When the Going Gets Tough, Radio Breaks Through


Vice President, Strategic Sales Development , Business Development

Marketing During Sandy

The U.S. has experienced more extreme weather events in the last few years than in any period in recent history. If Hurricane Sandy and weather events like it prove anything, it’s that natural disasters make it tough to quickly get trustworthy information.

As cellphone reception goes down and cable TV goes dark, it’s radio that local audiences turn to for information and salvation. There are often days on end when radio is the best connection that families have to the outside world.

Despite the ubiquity of mobile devices, radio reigns supreme when wireless networks falter. The cataclysmic events of Hurricane Sandy prove just that. In November, The Daily News ran a story that proved just how tenacious radio and its employees were. Here’s an excerpt:

Dozens still stayed out in the middle of the storm, helping radio keeps its traditional role as our most reliable and local media lifeline when nature deals its worst.

“If everything else is gone, people still have radio,” says Tim Scheld, news director at WCBS AM. “It’s not just information. It’s a connection. Even music provides companionship and a sense of calm.

Many of the reporters from WINS slept in the station’s unheated offices that night, the Daily News reported.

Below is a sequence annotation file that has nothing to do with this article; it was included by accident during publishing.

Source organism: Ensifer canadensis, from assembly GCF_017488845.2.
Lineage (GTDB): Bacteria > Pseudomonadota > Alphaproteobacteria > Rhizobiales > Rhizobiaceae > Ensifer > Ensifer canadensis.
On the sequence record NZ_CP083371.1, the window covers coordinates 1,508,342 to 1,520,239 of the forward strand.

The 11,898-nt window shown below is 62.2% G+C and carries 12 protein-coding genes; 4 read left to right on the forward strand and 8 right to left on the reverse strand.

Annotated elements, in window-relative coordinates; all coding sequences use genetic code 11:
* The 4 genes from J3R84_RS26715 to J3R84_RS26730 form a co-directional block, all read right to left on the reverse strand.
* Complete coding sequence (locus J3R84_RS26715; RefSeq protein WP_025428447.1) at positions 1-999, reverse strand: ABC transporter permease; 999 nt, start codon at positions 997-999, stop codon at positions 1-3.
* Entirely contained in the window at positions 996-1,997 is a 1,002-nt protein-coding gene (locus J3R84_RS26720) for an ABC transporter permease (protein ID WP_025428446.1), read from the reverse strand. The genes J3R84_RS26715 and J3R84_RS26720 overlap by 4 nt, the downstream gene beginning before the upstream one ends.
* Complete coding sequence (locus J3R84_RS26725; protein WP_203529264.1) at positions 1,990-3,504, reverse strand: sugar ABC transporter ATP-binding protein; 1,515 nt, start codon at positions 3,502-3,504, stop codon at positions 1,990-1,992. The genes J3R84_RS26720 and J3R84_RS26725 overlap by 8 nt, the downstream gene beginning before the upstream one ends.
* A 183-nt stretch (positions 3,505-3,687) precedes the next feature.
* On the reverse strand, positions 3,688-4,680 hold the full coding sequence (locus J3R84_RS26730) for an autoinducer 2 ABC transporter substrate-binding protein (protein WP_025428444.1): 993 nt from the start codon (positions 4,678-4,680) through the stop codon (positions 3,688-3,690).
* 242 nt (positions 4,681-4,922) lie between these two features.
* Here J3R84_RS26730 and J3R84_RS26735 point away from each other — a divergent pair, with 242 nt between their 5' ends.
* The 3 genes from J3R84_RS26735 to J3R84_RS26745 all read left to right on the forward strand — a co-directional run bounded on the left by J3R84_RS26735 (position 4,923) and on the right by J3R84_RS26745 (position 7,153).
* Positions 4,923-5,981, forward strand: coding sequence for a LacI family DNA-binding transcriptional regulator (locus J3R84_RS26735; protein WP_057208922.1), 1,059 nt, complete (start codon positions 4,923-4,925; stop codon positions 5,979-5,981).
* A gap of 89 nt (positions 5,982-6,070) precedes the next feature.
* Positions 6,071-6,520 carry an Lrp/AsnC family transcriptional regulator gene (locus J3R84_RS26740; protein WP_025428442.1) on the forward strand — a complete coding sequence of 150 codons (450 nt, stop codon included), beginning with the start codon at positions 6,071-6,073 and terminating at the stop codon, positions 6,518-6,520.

Of course, marketing effectively during times of natural calamity can be tricky. During Hurricane Sandy, there were plenty of marketing faux pas made by the likes of American Apparel and Urban Outfitters, whose humor did not juxtapose well with the devastation and death caused by the storm.

But not all marketing was insensitive in light of tragedy. In fact, some of the best marketing will come from those genuinely trying to help. Anheuser Busch turned its Budweiser factories into water-canning facilities to provide over 1 million cans of fresh drinking water.

Imagine  sitting home without power for days or weeks. Your only source of communication with the outside world is a battery operated radio. Cutting through the doldrums of other unoriginal ads is a message that help is on the way. Only radio can evoke that feeling of security like no other medium can.

The New York Times detailed some of the ads that broke through to consumers during Sandy in a tasteful way. The successful campaigns all shared one common characteristic: they were genuinely helpful.

Examples included Allstate, with radio commercials describing how policyholders can file claims; American Express, with e-mails addressed to cardholders “in the area impacted by Hurricane Sandy” that offered “emergency financial, medical or travel assistance”; JetBlue Airways, which told customers with travel affected by the storm that it would be “waiving change and cancellation fees for those rebooking through Nov. 14”; and Walgreens, with e-mails advising customers affected by the storm that it was “doing everything possible to make sure we can continue to serve the health and daily living needs of you and your loved ones.”

Radio’s power to help in times of need isn’t going anywhere, either. In fact, it’s only getting more robust.

Realizing that radio waves are far more reliable than cellular service, Sprint announced that some of its phones will now contain FM tuners. This means that when disaster strikes again, consumers will be better equipped with reliable news using one of America’s most reliable mediums.

Radio marketers need not look at the success of mobile and digital services as antagonistic to radio. Rather, marketers need to realize that for consumers, radio is not a case of “either/or” opposed to other mediums, but co-exists in a number of combinations and permutations with other digital technology.